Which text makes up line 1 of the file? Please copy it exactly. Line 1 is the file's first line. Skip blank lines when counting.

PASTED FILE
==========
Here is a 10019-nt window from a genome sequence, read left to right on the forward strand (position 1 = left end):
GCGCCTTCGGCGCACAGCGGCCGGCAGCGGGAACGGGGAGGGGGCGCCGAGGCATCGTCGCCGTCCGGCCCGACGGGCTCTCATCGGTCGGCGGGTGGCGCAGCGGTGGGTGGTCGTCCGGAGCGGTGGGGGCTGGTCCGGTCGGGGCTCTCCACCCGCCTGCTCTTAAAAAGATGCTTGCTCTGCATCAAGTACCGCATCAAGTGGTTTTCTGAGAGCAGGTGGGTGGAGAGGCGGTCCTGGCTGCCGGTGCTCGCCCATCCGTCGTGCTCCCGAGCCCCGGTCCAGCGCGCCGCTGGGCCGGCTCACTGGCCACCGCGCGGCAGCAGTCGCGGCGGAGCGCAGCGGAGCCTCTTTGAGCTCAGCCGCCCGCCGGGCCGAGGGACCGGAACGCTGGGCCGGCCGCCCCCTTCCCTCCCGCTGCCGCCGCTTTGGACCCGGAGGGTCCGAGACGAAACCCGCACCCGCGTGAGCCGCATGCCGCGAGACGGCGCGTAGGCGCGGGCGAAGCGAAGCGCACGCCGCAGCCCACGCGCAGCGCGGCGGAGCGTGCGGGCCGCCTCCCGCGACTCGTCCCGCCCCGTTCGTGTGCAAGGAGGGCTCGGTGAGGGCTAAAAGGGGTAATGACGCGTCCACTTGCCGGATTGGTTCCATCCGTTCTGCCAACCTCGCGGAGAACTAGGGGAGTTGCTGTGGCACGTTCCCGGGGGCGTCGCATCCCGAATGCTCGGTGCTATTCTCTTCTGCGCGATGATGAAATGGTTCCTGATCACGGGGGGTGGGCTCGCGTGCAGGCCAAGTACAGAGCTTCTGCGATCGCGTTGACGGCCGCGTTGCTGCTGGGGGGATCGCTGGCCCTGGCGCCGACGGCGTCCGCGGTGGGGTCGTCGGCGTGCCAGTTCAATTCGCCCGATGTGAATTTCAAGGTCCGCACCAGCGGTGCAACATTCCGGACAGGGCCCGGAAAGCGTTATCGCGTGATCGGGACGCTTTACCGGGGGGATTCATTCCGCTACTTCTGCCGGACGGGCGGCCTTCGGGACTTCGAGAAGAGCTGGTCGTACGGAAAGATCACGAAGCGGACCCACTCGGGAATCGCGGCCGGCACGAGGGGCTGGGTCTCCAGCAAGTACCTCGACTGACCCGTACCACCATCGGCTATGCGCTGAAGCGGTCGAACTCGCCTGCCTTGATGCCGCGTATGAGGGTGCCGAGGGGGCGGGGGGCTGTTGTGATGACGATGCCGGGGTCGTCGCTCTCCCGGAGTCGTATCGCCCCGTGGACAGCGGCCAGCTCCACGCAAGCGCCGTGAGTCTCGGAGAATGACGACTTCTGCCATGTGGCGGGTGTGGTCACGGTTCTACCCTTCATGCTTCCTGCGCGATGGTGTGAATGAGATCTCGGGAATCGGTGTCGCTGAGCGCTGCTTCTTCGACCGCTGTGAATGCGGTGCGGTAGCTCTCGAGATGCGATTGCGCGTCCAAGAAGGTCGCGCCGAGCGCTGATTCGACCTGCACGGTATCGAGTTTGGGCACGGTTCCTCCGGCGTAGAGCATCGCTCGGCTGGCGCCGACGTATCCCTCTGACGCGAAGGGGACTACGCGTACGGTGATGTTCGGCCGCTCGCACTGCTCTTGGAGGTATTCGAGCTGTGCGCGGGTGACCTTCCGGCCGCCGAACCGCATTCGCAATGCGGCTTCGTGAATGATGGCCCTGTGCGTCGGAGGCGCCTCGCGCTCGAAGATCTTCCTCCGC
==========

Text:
Here is a 10019-nt window from a genome sequence, read left to right on the forward strand (position 1 = left end):